It has progressed so much beyond just content and keywords on a page in the past years. Emerging artificial intelligence techniques such as Computer Vision enable the processing, analysis, and interpretation of digital images and videos. Ads can be targeted based on sentiment, for example whether the content is positive or negative, happy or sad, or based on the placement of the ad, the device it’s displayed on, the time of day, type of ad, and many other factors.
Image analysis using such tools is obviously useful for detecting any sensitive or problematic content. However, there are limitations for example they cannot be expected to identify specific individuals, locations or other elements to a reliably high degree. (Golowczynski, 2021) So while they can play an important role, their limitations also highlight the importance of being able to understand images through access to comprehensive metadata.
The Internet is made up of thousands of languages with countless dialects and idiolects. Recognizing meaning and sentiment, understanding acronyms, correctly interpreting words or sentences with multiple interpretations across different languages — all these are major challenges for people who work in the field of semantics. Take, for example, the words “battle” and “dance battle”. The word “Battle” means a conflict with weapons, however “Dance Battle” is a free-style competition.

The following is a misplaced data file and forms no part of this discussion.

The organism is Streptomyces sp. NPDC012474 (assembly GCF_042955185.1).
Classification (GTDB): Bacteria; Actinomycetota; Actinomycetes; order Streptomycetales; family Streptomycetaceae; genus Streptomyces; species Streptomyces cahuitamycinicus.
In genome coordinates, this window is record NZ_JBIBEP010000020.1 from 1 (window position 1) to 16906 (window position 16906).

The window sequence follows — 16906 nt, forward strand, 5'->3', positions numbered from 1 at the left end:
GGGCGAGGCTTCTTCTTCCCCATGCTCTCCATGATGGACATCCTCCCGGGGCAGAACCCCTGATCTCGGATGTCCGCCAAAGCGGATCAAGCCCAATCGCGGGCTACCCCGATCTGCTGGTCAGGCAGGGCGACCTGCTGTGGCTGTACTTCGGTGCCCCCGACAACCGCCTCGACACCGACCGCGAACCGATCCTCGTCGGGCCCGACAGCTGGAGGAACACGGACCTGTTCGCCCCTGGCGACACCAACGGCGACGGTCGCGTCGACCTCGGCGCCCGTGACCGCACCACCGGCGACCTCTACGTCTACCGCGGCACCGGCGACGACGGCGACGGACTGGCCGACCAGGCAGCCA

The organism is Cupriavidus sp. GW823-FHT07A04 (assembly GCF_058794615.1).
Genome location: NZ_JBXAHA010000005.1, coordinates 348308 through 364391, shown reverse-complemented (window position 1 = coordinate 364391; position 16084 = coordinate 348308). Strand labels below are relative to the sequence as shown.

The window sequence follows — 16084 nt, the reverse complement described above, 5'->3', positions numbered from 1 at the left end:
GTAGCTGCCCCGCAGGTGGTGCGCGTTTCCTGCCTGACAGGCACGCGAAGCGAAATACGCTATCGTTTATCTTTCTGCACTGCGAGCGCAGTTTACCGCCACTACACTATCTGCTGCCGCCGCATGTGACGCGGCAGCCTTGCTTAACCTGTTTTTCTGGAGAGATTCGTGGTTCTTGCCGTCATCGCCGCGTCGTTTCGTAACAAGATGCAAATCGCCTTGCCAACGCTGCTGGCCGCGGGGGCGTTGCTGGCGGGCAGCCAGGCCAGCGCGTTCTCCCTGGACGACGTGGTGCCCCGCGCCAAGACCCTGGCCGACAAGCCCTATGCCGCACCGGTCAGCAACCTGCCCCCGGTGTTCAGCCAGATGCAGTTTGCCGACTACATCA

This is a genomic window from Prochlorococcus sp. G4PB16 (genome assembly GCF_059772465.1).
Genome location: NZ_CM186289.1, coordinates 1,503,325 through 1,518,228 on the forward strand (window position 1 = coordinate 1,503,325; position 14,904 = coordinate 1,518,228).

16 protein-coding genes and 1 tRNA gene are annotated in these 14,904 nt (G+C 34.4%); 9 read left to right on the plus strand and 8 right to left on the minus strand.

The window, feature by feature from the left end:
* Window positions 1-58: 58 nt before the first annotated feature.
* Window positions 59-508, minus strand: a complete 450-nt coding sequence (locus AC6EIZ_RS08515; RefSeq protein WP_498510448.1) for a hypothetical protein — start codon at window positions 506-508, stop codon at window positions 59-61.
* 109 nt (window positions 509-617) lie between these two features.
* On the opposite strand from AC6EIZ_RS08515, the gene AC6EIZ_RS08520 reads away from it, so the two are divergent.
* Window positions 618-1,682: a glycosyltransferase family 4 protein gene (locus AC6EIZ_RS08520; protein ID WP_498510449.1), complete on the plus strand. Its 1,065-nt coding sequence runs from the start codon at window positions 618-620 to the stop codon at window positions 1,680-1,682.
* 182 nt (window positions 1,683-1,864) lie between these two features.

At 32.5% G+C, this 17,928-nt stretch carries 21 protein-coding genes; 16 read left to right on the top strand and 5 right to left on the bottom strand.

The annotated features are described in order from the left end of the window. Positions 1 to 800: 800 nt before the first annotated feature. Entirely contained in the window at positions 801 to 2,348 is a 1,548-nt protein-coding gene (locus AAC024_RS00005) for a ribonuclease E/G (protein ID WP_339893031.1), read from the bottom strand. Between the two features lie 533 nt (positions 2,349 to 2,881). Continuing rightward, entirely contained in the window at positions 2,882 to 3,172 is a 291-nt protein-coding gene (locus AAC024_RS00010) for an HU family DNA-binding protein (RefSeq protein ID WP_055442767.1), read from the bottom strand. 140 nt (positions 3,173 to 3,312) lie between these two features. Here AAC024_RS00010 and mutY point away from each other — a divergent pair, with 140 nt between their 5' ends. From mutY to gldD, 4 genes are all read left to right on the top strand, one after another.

As mentioned above, contextual targeting has its shortcomings. Special systems are used to identify the safety with text sentiment analysis and can thus make environment targeting more reliable. Is this the future of targeting post-cookies? Only partly. Contextual targeting offers interesting possibilities, such as very sharp target groups. On the other hand, it has limited capability, due to some reasons:
Although artificial intelligence and machine learning have led to advances in analysis, the sole focus on contextual targeting means a step backwards. On the upside, using this approach, no audience targeting is required, hence no sensitive user information will be used, this gives 100% safety with current and upcoming data regulations globally. (Understanding Contextual Targeting | IAB UK, n.d.) The downside is that frequency capping, creative personalisation, and measurement will be limited — unless they are combined with ID-enriching inventory.
*For more information on ID read our blog post ‘The Future of Advertising in a Cookieless World Part ii: ID’
Global Contextual Advertising Industry. (n.d.). Reportlinker. Retrieved December 9, 2021, from https://www.reportlinker.com/p05798251/Global-Contextual-Advertising-Industry.html?utm_source=GNW
The Content Verification Guide. (n.d.). Iabuk.Com. Retrieved December 24, 2021, from https://www.iabuk.com/news-article/content-verification-guide-how-implement-brand-safe-strategy
Golowczynski, M. (2021, September 19). Contextual targeting: How we’re changing the game for online image advertising. SmartFrame. Retrieved December 24, 2021, from https://smartframe.io/blog/contextual-targeting-how-were-changing-the-game-for-online-image-advertising
Marvin, G. (2021, August 28). The new contextual ad targeting works, study says. Search Engine Land. Retrieved December 24, 2021, from https://searchengineland.com/the-new-contextual-ad-targeting-works-study-says-331574
Understanding contextual targeting | IAB UK. (n.d.). Iabuk.Com. Retrieved December 24, 2021, from https://www.iabuk.com/user-identity/understanding-contextual-targeting